They’re now looking at how can they still manage like they did with 1 gig where the set up was clean and simple, but doing it with 10 gig pipes logically divided up, no longer having dozens of cords coming out of a server in a confusing set up.  The lifecycle management is as important as the new technology, which is exciting.  If it isn’t able to be simply employed its a liability not an asset at this stage of the game.  Dell is now investing a lot of time and resources to make management of the servers simple and focusing the idea of simplicity in the management of the servers.

Payne says that Dell is in the “midst of a serious transition in the industry with the resurgance of data in a lot of cases with the most exciting thing they’ve been working on being what they can do with Flash and extending the fluid data architecture,” and getting the performance of getting Flash in the computer and the express Flash drives as being one of the most exciting aspects of the upcoming year.

Miniman, wrapping up his discussion with Payne and Scherer closes with a question on power, and the emergence of a green energy sector, but with big pushes being made by both Dell and Broadcom to use less energy but without losing power and functionality.  Dell is now looking at fresh air capability, the ability for servers to tolerate temperatures up to 110-114 degrees, allowing servers to run in a room without chillers, saving organizations from a $3 million capital investment.  Dell looked at a map of the world, and realized that most locations don’t see temperatures exceeding 114 for days on end and with fresh air capability if servers are in environments this hot it isn’t a void in the warranty, another asset for companies looking to cut costs and maintain a high level of service.  Broadcom, while more focused on the component side of power, has put a lot of effort into 10 gig and enabling it to shut down to a lower rate data, at night for instance, that can save a large amount of energy.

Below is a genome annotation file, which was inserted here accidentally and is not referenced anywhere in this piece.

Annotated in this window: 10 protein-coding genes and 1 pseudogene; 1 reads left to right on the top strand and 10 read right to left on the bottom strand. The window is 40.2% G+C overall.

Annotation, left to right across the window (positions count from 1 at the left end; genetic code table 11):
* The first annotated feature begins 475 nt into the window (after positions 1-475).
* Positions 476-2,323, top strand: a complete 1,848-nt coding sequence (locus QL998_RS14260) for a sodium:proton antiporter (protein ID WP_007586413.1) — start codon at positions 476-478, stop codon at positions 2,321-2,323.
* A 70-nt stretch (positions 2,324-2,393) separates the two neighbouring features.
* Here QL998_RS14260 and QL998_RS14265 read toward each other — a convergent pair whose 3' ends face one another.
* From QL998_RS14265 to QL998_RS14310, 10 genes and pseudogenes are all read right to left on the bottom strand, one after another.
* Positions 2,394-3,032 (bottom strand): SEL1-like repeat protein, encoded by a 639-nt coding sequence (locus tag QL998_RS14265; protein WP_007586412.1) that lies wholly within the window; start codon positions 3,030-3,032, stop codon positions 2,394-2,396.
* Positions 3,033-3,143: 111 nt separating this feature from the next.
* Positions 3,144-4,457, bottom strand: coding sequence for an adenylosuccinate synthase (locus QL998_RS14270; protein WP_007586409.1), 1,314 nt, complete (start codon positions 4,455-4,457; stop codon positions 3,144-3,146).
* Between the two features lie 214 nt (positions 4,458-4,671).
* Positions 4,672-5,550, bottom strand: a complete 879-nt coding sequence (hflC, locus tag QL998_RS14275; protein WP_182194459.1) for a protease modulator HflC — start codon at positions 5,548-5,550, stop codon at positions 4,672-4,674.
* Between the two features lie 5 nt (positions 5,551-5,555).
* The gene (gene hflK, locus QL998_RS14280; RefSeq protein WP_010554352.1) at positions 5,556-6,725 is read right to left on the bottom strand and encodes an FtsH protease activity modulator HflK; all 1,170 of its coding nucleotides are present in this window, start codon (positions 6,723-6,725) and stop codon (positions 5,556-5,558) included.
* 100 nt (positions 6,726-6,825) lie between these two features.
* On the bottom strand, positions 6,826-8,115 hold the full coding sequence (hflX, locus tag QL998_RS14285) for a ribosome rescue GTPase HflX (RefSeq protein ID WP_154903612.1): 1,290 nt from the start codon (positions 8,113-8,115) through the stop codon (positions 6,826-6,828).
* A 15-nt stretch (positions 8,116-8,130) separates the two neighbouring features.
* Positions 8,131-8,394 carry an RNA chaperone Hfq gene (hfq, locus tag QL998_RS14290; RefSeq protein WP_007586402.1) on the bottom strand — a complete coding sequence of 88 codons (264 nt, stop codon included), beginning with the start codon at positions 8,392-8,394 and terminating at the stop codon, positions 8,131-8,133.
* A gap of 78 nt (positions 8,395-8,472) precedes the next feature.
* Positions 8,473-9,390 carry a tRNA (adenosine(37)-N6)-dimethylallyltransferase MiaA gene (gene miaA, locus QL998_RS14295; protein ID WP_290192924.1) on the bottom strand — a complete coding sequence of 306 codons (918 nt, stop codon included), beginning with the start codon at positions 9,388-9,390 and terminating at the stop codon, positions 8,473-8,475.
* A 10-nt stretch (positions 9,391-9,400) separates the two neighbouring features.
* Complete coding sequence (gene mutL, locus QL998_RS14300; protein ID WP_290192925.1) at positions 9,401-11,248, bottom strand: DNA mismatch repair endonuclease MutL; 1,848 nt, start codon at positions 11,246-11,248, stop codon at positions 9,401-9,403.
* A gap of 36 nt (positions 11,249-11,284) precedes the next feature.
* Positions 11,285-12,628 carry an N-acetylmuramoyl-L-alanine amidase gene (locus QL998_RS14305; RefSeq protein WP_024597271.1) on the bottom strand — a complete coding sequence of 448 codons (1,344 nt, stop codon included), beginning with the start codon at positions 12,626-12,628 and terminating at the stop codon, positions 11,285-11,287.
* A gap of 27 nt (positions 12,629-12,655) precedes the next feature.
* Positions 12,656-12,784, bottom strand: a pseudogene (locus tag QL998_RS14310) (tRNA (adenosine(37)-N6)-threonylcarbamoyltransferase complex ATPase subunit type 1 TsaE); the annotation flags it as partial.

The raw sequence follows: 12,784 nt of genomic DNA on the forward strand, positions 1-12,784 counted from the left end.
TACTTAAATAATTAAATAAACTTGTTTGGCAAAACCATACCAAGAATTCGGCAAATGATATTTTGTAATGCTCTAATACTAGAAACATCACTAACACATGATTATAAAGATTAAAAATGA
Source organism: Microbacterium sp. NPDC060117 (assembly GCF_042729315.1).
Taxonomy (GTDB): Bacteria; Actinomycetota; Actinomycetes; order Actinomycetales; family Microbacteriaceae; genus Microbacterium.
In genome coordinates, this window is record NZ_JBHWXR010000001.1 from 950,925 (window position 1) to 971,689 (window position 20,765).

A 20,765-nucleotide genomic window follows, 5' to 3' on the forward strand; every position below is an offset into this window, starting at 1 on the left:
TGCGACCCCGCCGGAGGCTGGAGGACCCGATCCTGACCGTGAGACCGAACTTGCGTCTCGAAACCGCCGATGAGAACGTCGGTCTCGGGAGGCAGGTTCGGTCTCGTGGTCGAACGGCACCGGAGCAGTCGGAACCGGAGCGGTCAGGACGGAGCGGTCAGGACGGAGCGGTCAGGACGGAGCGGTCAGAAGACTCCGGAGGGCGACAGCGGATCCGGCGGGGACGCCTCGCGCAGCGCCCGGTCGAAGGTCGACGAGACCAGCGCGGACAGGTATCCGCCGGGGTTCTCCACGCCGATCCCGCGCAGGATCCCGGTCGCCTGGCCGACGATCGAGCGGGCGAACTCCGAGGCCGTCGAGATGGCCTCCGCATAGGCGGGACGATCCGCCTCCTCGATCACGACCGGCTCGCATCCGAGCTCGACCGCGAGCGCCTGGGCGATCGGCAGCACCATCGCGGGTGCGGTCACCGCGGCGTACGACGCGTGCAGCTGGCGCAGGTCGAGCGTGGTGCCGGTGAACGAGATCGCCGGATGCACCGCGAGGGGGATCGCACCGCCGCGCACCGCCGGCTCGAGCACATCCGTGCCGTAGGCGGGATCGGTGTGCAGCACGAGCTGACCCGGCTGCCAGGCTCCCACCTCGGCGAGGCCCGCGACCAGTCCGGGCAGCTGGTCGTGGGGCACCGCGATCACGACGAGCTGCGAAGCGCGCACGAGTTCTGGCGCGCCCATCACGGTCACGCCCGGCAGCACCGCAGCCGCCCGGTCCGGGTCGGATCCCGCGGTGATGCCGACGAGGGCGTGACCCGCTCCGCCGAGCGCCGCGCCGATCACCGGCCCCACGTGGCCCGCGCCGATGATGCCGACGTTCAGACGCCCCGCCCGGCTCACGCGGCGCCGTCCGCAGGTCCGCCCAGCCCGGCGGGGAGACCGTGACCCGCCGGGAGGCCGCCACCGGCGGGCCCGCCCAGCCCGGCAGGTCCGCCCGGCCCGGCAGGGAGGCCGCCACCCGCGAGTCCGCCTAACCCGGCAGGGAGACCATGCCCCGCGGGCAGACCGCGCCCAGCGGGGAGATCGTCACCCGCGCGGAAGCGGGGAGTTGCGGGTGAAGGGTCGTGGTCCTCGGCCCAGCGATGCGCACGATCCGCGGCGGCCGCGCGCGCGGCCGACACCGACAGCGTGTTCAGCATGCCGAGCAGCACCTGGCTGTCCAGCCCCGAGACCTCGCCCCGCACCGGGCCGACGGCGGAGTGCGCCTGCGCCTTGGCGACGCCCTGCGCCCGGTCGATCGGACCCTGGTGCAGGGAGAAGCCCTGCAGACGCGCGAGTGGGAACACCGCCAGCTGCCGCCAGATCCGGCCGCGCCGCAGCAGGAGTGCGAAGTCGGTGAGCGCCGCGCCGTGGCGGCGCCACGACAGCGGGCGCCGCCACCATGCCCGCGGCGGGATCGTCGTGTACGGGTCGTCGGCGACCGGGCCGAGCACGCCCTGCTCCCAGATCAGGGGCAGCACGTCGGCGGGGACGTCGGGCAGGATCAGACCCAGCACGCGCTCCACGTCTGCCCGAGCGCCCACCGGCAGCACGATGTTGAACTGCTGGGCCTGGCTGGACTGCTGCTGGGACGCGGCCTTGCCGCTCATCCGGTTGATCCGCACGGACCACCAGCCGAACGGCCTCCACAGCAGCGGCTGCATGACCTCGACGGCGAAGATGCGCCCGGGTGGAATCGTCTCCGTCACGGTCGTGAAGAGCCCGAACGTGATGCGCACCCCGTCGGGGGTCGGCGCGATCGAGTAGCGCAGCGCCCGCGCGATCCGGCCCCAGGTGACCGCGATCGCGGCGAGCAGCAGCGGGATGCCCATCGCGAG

Both Dell and Broadcom have fantastic innovations in the pipeline, as well as already out there for users to enjoy, with a focus on the customer, what the customer needs and wants, and a commitment to the bottom line, both companies have put themselves in a position to continue leading the field.  Dell’s added commitment to fresh air capabilities, and their upcoming demonstration of the true capability to run a server without being forced to invest in the expensive cooling systems previously required to maintain the servers is a huge leap forward for those customers who require a cost-effective system.  Broadcom also is getting into the green game, by helping to create, on their end, components that can be reduced in use during slow times that can save a significant amount of electricity and cutting the bill.